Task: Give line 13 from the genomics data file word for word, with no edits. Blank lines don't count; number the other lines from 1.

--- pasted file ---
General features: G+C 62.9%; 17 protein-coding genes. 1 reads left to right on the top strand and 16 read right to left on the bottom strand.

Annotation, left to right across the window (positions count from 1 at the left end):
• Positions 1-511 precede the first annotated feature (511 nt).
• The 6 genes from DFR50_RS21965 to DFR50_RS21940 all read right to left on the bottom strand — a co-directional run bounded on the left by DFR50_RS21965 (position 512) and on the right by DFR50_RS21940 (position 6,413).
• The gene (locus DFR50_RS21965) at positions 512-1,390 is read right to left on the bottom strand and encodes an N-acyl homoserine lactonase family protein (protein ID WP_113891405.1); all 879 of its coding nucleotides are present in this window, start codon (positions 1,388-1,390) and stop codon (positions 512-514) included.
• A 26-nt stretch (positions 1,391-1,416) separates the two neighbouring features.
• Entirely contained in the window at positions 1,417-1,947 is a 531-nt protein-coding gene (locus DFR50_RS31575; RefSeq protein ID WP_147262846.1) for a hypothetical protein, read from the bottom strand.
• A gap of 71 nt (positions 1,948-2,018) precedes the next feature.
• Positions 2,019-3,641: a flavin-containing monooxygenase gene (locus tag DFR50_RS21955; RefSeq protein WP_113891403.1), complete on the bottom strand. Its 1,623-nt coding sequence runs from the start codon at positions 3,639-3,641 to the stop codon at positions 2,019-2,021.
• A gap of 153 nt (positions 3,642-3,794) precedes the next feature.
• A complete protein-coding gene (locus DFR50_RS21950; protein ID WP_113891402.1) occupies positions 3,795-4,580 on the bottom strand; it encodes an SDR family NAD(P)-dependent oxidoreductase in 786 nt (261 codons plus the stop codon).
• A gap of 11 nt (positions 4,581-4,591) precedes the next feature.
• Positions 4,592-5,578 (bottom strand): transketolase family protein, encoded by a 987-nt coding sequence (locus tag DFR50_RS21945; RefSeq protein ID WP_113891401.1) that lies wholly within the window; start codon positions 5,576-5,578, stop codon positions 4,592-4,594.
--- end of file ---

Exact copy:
• Positions 4,592-5,578 (bottom strand): transketolase family protein, encoded by a 987-nt coding sequence (locus tag DFR50_RS21945; RefSeq protein ID WP_113891401.1) that lies wholly within the window; start codon positions 5,576-5,578, stop codon positions 4,592-4,594.